A Thami villager named Devi strips a Himalayan nettle stalk in Dolakha, Nepal. Credit: Ellie Skeele
In the foothills of Nepal's Himalayas, the Himalayan stinging nettle plants grows naturally in the wild. Ellie Skeele, founder of Himalayan Wild Fibers, is in the process of developing the nettle fiber industry with the local community. According to the Center for Sustainable Fashion, Himalayan nettle is the longest fiber currently known to humankind and is considered finer, stronger, and more elastic than linen. The development of this fiber would create work and income for many Nepalis and bring a durable and sustainable textile to market. More:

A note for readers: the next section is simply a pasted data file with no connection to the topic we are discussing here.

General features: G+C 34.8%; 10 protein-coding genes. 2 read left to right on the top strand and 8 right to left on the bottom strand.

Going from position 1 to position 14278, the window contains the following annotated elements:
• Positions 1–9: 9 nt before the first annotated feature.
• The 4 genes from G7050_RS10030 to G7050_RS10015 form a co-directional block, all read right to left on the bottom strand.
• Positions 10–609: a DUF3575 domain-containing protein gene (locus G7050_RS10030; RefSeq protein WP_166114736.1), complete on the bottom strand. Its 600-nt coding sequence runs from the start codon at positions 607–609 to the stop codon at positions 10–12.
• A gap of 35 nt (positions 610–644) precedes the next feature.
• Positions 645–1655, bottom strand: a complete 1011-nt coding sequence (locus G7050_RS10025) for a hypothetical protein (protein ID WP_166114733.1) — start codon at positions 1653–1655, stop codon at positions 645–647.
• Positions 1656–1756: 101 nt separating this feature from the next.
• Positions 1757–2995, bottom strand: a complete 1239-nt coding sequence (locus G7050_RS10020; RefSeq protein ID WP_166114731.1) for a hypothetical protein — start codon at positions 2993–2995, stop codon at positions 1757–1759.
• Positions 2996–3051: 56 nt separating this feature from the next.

One ton of Himalayan nettle bark ribbons in front of the Himalayan Wild Fibers office. Image via Himalayan Wild Fibers
The Himalayan nettle plants hold soil in place and help prevent landslides and erosion. They are grown without chemical fertilizers but with regular cutting of the stocks, according to Himalayan Wild Fibers. Most recently, Ellie Skeele and her team explored the possibilities of working with Thami villagers, an indigenous group of Nepal, in collecting nettle from their forests.
En route to the village; Gauri Shankar in the distance. Credit: Ellie Skeele
Nettle grows in the wild in Dolakha. Credit: Ellie Skeele
Currently, Himalayan Wild Fibers is seeking a designer to spin different blends of Himalayan nettle with other fabrics. An example of what wild nettle looks like as a finished garment, below.
An exampled of nettle fabric used in a tailored skirt by n.a.f Organic Clothing. Credit: All Eco